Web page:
By Eileen Drennen

What a difference a year makes.

Last year, the folks who brought you the Dunwoody Music Festival were thrilled to attract 5,000 to the first-time event, which drew raves for showcasing so much music in one place. This year, festival director M. J. Thomas expects four times that number – some 20,000 music lovers – to come out to Brook Run Park to see just how much the gig has grown. About 50 groups will perform Oct. 23-24.

Turns out, she said, Dunwoody was just waiting for something like this. “We got really positive responses,” Thomas said. “People [just came in] off the street to say, ‘Wow, we just really enjoyed it. We’re so glad we went.’ ”

This year, expect more variety in types of listening experiences, from the crowded scenes at Brook Run Park’s three main stages and handful of smaller tents to Georgia Perimeter College’s concert halls for classical and choral music.

“I myself love different kinds of music,” Thomas said, “so I’ll be able to go from stage to stage and listen to Mike Marinelli, one of Atlanta’s finest jazz players, play [and then go see] Modern Paranoia, a contemporary rock band.”

Leery of making a direct comparison with Atlanta’s popular Music Midtown, Thomas said she believes that long-running event’s disappearance created an opening for a different kind of festival, one dedicated to what she calls “the universal language [which] touches people of all ages.”

Some names will be more well-known than others. Headliners Banks & Shane (who perform Saturday around 3:30 p.m. until dark) have been performing together since 1972 under the motto “We are the party.”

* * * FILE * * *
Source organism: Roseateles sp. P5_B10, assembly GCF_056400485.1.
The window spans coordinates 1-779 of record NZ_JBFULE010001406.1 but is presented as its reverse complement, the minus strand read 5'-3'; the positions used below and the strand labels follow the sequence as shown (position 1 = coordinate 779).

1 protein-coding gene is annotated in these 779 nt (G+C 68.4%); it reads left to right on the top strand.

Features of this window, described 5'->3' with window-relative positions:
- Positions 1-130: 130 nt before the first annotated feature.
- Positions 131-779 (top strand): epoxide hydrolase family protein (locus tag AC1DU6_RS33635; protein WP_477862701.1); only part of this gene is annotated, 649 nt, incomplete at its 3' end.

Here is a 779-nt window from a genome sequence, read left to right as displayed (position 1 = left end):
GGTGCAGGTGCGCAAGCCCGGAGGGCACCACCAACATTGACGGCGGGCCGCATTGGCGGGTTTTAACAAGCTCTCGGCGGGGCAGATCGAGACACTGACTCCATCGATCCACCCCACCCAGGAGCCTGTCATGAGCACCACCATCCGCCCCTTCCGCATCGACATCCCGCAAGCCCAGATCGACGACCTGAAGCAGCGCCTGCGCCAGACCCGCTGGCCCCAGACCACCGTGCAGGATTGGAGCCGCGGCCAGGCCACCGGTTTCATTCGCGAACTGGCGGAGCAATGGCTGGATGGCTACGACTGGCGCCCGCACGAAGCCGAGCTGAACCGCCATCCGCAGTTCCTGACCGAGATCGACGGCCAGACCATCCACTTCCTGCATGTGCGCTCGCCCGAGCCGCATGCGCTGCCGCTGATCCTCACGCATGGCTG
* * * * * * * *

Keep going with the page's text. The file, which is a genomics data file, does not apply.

A pack of up-and-comers like Julie Gribble (Americana), Chris McCarty (acoustic soul) and Nick Edelstein (blues-rock) will draw crowds too.

And at perhaps the other end of the fame spectrum, a group of Dunwoody kids will make its professional debut on Sunday as Already Taken (as in, that’s what every other promising band name turned out to be).

Two pairs of siblings – Jack and Matt Haidet and India and Nolan Bennett – and 10-year-old Mary Frances Kitchens share a music teacher and a love of composition. Most of them play more than one instrument and quickly discovered they preferred writing their own songs to doing covers. In fact, says band dad Keith Bennett, they put together a little EP of their work in the basement studio.

The kids come by it honestly, Bennett said. They’ve been around it all their lives. Bennett just messes around on guitar and piano – but his wife is Cindy Wilson, founding member of the B-52s. (“Dunwoody housewife by day,” he laughs, “international superstar by night.”)

Will she be on hand Sunday for the young ones’ gig? Oh yes, Bennett said. “We blacked out that weekend from the B-52s’ touring schedule so she could be here.”

As the festival’s youngest performers, Already Taken will perform Sunday at 1 p.m. before the 20-and-under crowd takes the stage to duke it out in a Battle of the Bands. The winner gets a recording studio/demo CD package prize valued at $1,000.

And since all that music and dancing will sharpen the appetite, expect to find food booths, and no shortage of chili. Some 45 cooks will be fighting it out in a chili cookoff.

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Dunwoody Music Festival
  • Oct. 23-24. 10 a.m.-6:30 Saturday (fireworks after dark); noon-6 p.m. Sunday.
  • Brook Run Park, 4770 North Peachtree Road, Dunwoody. Free shuttle and parking at Georgia Perimeter College.
  • Free for children under 11; $10 admission per day; Web special of two-day pass for $15; VIP passes, which include food, beer and wine, for $50. www.dunwoodymusicfestival.org.